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The Great Lie and the Great Promise

I have been internalizing an idea for a while now that I find very comforting and uplifting.  You see, I am of the opinion that for centuries the Christian world has defined our existence and our relationship with God from the wrong point of view.  They have been selling – and we have been buying – what I call “the Great Lie”.  This lie is that we are sinful by nature, that we must be raised from our fallen state, and that without redemption we are doomed to an eternity of hellfire and damnation.  Satan would have us view ourselves in this way, but I maintain that this is not our nature and this is not who we are.  True, we have all sinned. True we exist in a fallen state (One must wonder, “Fallen from what?”).  It is true, indeed, that we must be redeemed from this fallen state, but this condition does not define us; it is actually more the aberration in our existence.  Consider, instead, that for countless millennia before inheriting our second estate, we existed as children of God – His spirit children – living in His presence.  We were not sinners and we were not fallen; and for eternity after this, we have the promise of returning to that pre-mortal dwelling place.  So, given this perspective, I am prompted to ask, “Who are we really?”   

We are certainly not by nature desperate beings competing with each other to become one of the privileged few who qualify for the great prize.  We are not mortal pawns in a game of good vs. evil, tossed about like Job at the whims of capricious and unjust Gods who save some but not others.  Our promised redemption is not a reprieve from a default fate of eternal torture, it is the reward for having kept our first estate.  It is an infinitely wise manifestation of the pure love of Christ; a blessing poured out on each of His children.  Beyond that, exaltation is a promise contingent upon our obedience to the laws and ordinances of the Gospel; a promise made to all who will humble themselves and follow Christ’s example.  Both universal redemption and conditional exaltation fulfill the promise between our Heavenly Father and us, His spiritual offspring, made during the Great Council.  So, contrary to the Christian doctrine that has developed over the past 1800+ years, we are children of God striving to return to the celestial existence from which we came and to which we hope to return. Our nature is to be divine, not sinful. 

In this, our second estate, most are blinded to both our previous existence and our eternal destiny.  We struggle, we tire often, and many, resigned to their perceived fate and having lost sight of their divine nature, survive on a vague, instinctive hope that there must be something more.  Without realizing it, they somehow sense that if their eternity were to be like this mortality, it’s going to be a very, very long and hard existence.  Many lose faith, shake their fist at God, and deny their eternal existence.  I doing so, they deny themselves and foster a spirit of frustration and confusion.  Some even lose hope completely and terminate their life on their own terms.  When these things happen, Satan has won.  The “Great Lie” has served its purpose.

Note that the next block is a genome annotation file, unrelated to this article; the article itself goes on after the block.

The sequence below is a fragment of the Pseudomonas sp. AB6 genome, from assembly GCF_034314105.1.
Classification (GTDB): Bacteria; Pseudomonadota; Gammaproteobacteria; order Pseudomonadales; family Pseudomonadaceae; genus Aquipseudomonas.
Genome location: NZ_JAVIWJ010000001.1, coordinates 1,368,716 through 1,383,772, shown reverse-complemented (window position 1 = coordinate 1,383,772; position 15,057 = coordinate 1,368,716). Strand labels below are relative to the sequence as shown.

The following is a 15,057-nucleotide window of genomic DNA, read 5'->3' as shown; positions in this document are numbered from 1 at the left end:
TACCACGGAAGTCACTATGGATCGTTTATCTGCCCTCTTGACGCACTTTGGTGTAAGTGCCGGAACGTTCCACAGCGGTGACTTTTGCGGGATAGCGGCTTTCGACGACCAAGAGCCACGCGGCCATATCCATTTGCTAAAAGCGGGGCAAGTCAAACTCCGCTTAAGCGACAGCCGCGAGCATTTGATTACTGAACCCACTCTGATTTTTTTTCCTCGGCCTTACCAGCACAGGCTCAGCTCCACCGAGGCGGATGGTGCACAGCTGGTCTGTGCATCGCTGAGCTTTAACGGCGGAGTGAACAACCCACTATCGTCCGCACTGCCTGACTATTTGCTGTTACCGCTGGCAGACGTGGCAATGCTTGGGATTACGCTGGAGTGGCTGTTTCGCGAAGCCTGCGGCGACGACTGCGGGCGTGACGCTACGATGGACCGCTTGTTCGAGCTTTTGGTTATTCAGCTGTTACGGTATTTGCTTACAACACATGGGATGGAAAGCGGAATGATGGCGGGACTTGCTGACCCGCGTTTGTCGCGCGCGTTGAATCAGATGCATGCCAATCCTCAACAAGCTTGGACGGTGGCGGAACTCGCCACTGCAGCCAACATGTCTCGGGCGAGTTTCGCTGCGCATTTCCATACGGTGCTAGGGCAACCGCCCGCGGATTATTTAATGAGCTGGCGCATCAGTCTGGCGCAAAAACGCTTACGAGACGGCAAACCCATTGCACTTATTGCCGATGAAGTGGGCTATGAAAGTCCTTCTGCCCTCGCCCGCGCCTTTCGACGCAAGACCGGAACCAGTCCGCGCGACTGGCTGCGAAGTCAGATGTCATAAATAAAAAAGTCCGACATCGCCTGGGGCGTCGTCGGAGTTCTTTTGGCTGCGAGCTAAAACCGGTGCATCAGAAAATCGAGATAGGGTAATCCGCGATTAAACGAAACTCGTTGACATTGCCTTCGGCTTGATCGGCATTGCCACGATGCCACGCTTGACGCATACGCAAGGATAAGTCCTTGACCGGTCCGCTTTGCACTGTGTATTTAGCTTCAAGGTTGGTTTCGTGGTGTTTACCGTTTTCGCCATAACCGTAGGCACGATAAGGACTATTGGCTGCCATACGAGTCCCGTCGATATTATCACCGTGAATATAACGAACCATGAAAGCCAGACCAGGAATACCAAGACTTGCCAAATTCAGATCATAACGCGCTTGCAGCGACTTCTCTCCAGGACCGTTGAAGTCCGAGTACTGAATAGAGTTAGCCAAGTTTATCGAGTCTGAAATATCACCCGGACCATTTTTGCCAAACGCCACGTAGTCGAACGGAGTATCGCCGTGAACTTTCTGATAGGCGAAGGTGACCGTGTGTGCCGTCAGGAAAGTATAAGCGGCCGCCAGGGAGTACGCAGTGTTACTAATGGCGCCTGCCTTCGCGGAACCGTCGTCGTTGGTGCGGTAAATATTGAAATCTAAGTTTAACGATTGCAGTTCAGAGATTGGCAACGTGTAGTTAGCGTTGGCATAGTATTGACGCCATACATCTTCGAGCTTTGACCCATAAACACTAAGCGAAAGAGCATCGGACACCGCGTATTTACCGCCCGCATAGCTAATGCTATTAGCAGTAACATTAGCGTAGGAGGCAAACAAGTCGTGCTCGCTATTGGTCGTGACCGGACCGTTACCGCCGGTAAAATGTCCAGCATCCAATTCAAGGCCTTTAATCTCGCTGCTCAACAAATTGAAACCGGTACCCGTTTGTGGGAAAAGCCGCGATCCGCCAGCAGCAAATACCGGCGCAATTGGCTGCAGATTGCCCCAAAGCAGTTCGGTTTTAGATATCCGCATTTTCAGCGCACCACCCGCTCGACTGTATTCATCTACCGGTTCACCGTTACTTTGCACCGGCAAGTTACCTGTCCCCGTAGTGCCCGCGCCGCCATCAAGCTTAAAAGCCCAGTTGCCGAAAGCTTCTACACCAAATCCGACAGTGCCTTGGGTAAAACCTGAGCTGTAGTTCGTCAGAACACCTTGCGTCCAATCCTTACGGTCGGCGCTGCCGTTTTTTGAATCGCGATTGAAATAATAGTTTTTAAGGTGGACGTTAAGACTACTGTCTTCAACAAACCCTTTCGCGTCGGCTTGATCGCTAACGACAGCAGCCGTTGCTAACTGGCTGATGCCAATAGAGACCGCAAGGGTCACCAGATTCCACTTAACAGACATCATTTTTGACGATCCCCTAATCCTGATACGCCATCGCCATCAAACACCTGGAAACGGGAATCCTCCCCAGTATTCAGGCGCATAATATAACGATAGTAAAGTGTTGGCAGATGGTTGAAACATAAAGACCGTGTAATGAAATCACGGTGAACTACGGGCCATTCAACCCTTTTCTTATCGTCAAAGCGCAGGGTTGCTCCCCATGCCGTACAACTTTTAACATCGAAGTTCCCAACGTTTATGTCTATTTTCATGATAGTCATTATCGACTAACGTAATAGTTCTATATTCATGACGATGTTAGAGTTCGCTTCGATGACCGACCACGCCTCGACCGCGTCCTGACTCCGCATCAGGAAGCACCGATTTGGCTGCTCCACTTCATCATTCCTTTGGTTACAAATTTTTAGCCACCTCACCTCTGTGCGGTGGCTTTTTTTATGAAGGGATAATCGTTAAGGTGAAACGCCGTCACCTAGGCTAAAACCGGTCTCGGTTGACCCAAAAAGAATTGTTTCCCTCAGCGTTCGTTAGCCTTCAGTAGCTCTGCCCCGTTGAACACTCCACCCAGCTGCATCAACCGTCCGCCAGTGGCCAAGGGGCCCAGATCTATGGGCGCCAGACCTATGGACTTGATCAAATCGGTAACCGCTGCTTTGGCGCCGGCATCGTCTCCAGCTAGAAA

I simply cannot believe that a just, loving God would create us and then condemn the majority of His creations to such a fate, either in mortality or in the eternities.  He would certainly not condemn us to an eternity of endless torture, which is consistently a component of pre-restoration Christian doctrine.   Instead, He has made it known to those who will listen that His love is extended to all of His children.  The scriptures make it clear that redemption is a free gift promised to all; wrought in the Garden of Gethsemane and on the Cross of Calvary by our lord, Jesus Christ.  We received this promise when we kept our first estate and came, on the wings of faith and a child-like trust in our Heavenly Father and His Only Begotten Son, to this earth.  In addition, we each have the opportunity to return to live with Him if we develop sufficient faith, manifested by our obedience, in this life.  Salvation is not a rescue, and is not conditional, it is a promise.  Exaltation, or eternity in the presence of God, is conditional upon our faith and obedience, and is the ultimate fulfillment of our divine nature.

I personally refuse to submit to Satan’s lie.  I am a child of God who has chosen to overcome this temporary fallen condition to become even greater than I was before coming to this earth. I choose to embrace my divine nature. When I know myself this way, I cannot help but aspire, however imperfectly, to a higher standard.  I find that I seek after joy because it is my nature. I find beauty all around me, and see God Himself in all of His creations.  I treasure the ability that I have to love, because I know that this is what distinguishes me from the unfortunate multitude who could not trust enough, and thus followed Satan into ultimate oblivion.   Understanding these things, I am driven to be true to myself, and I know that if can do that, I am promised greater joy than I can imagine – even exaltation.  This joyful existence is the promised eternal state for which I was created.  This……is who I am.  This, then, is the Great Promise.

One comment on “The Great Lie and the Great Promise

  1. […] what I now recognize as the Kingdom of Babylon. It was all part of what I now recognize as the “Great Lie”. Even after I joined the LDS church, theoretically giving my life to Jesus Christ (a process […]

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